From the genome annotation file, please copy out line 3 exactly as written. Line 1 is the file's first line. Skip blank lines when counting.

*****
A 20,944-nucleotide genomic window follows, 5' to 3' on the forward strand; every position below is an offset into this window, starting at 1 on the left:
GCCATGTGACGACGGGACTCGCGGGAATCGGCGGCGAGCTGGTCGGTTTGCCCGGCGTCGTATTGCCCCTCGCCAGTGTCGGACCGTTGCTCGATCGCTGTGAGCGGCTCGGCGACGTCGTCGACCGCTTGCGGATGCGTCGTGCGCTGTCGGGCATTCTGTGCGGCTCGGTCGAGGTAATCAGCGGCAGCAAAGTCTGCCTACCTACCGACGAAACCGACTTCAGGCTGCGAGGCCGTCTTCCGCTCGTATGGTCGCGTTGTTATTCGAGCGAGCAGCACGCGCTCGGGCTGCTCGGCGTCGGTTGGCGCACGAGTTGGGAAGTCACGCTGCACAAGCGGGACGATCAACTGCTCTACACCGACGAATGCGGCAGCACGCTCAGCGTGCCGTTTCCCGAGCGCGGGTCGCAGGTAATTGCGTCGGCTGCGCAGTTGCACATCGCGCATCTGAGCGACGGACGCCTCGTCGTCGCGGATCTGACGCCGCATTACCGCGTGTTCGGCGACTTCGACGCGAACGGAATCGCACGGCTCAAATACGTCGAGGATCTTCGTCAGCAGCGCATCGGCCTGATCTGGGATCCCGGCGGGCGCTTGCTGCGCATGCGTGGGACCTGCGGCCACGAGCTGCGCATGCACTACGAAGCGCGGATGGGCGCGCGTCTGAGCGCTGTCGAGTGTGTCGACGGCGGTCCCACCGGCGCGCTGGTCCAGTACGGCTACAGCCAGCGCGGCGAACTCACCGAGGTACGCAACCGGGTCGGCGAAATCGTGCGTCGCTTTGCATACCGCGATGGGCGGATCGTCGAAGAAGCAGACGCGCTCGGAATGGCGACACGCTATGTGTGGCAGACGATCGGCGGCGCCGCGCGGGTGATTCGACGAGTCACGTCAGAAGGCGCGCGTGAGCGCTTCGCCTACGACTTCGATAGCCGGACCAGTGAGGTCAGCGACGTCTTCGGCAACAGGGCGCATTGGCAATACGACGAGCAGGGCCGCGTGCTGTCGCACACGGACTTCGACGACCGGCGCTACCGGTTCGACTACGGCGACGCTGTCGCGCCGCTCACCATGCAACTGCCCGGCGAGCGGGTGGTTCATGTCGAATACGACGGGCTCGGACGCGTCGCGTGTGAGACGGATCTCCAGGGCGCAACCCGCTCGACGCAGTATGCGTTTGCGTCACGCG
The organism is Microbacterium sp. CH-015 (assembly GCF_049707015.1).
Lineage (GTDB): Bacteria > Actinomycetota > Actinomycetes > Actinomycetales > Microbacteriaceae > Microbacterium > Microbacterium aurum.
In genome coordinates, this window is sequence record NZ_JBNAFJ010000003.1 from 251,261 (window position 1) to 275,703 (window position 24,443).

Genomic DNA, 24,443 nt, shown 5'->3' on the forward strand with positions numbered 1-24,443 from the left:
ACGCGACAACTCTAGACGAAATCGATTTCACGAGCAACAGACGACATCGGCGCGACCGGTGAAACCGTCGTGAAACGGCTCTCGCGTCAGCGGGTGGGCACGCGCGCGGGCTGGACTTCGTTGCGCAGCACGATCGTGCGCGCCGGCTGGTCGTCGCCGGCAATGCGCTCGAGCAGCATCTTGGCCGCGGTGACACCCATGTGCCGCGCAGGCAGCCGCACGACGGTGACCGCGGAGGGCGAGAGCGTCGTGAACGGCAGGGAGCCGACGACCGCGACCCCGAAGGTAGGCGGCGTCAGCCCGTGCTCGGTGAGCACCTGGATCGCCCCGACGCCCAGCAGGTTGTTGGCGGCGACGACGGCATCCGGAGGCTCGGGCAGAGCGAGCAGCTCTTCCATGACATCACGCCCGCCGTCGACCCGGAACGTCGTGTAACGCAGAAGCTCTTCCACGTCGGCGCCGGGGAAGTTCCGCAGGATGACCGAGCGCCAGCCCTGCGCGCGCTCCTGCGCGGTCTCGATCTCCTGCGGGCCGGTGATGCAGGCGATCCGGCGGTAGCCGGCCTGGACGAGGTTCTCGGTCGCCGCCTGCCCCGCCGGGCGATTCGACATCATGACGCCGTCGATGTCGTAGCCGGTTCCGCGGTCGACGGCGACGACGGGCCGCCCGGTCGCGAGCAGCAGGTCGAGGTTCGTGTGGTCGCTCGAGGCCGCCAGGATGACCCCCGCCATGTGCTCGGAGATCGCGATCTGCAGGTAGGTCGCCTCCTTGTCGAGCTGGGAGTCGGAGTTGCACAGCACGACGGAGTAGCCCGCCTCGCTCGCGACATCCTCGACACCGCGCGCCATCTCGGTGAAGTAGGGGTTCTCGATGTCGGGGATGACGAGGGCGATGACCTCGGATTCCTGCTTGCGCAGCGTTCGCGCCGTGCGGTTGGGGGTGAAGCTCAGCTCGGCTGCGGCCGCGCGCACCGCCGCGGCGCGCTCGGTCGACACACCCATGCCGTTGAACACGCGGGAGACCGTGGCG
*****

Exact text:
The organism is Microbacterium sp. CH-015 (assembly GCF_049707015.1).